Most studies on growth emphasize that increasing human capital is critical for explaining economic growth. There is a wide consensus that education plays a key role in creating human capital, and since the government is responsible for the majority of investments in education, one can relate the accumulation of human capital to government spending.
At the same time, given the limited amount of resources available to the government, many countries face important tradeoffs between education and investment in infrastructures. The aim of this research is twofold. First, we develop a model of economic growth to explore the possibility that government expenditure can enhance economic productivity in two alternative ways: raising the productivity of physical capital or by raising the productivity of human capital. An essential feature of our analysis is the introduction of government spending in the process of human capital accumulation, which is widely accepted but generally ignored. Second, we estimate the theoretical model developed in stage one.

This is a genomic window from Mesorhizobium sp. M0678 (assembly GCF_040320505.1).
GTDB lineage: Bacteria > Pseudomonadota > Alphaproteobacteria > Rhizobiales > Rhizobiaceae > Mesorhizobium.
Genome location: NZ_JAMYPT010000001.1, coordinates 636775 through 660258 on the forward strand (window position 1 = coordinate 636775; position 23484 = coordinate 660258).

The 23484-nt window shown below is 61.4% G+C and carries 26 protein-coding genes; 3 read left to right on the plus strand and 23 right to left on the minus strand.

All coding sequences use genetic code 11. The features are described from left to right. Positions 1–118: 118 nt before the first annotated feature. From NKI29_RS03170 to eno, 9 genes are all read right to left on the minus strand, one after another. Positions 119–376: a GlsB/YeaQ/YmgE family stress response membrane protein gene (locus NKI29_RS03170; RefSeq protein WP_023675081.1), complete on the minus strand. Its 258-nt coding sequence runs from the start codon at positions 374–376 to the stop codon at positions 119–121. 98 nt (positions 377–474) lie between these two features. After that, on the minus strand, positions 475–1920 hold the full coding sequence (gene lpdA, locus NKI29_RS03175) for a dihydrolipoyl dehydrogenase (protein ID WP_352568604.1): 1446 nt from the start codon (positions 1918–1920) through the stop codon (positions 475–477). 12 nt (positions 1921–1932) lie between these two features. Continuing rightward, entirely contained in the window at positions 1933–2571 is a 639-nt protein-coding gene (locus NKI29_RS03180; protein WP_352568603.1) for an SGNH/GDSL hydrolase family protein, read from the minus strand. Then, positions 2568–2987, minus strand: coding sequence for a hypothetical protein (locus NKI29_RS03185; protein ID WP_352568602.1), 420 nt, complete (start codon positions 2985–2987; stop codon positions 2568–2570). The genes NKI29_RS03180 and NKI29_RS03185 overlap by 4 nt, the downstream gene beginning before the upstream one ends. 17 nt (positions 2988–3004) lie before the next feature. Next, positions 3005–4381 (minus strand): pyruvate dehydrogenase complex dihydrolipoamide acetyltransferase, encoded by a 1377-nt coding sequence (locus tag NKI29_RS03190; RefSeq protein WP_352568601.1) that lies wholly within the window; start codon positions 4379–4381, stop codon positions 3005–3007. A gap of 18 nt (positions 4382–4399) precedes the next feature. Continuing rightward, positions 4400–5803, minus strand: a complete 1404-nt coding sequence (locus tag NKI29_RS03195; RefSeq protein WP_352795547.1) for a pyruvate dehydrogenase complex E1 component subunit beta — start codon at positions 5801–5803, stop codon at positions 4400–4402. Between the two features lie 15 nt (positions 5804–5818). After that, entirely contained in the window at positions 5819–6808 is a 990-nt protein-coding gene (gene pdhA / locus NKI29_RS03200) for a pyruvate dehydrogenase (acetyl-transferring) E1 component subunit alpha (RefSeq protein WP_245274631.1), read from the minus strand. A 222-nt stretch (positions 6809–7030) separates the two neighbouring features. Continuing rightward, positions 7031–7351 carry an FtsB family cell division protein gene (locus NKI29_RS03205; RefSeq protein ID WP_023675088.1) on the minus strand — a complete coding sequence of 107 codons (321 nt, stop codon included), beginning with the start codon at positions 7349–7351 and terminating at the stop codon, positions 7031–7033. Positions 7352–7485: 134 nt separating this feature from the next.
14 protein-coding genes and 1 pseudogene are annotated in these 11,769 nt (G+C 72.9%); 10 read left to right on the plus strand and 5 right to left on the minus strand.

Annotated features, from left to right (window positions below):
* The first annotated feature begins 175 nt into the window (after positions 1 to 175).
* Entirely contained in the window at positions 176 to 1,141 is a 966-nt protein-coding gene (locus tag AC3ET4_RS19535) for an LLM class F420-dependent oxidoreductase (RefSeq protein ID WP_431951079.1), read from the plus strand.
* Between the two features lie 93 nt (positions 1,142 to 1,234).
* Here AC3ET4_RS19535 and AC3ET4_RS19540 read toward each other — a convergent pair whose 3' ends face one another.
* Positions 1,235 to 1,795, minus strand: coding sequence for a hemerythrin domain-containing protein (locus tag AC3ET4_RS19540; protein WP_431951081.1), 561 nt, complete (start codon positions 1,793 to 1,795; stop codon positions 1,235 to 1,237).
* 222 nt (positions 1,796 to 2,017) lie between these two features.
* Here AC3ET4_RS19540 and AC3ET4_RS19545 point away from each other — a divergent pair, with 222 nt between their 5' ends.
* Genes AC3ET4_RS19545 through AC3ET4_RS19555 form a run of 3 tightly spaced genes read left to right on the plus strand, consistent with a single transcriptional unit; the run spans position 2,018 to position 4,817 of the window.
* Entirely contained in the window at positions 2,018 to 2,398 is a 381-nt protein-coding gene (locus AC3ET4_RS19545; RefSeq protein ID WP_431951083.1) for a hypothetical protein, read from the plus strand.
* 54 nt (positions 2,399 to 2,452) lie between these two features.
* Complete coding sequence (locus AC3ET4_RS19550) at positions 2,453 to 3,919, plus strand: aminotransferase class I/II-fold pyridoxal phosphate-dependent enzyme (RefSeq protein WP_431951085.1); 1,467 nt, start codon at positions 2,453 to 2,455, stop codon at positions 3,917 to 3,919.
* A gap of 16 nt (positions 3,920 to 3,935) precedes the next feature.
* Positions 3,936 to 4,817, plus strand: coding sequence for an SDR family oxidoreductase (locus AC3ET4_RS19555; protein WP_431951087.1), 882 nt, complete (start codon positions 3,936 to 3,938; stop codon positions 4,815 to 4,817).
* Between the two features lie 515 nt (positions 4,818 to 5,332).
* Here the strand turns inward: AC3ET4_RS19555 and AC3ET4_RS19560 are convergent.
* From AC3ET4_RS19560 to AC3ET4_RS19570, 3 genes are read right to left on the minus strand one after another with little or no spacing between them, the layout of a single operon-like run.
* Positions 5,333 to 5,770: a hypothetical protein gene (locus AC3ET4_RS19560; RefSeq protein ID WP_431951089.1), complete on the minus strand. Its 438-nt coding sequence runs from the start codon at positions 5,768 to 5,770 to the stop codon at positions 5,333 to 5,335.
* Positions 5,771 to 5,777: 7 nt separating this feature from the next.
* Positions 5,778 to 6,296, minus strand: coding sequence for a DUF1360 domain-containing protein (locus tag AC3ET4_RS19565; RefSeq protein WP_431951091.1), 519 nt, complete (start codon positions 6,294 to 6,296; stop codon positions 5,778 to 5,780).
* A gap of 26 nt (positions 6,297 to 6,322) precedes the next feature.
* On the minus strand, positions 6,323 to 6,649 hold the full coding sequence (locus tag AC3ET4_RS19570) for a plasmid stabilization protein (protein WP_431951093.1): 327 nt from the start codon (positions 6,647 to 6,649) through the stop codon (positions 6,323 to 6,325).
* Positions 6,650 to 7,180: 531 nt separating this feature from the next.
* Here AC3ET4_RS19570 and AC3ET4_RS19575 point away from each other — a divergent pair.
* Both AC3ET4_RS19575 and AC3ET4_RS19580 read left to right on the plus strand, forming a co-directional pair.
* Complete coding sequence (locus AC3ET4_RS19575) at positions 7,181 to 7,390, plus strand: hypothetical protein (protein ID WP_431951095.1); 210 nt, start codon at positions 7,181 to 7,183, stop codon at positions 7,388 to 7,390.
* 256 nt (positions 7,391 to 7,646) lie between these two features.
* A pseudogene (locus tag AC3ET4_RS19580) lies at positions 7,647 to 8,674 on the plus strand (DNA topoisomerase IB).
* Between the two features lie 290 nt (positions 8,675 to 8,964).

The goal is to get an estimate for the returns on public and human capital, thus helping governments evaluate the impact of their policies. The issues raised by this research are central not only to the European debate of real convergence, but also to the debate on how to classify public investment in the context of the Stability and Growth Pact (SGP). In the first case, the European structural funds aim at co-financing a series of government programs concerning not only in vestment in infrastructures, but also human capital. In the second case there is the issue of the deficit constraints specified in the SGP. Therefore, it is relevant to provide a qualitative as well as a quantitative measure of the impact of both types of spending on the growth performance of the receiving economies.
Field of science
- /social sciences/economics and business/economics/production economics/productivity
Call for proposal
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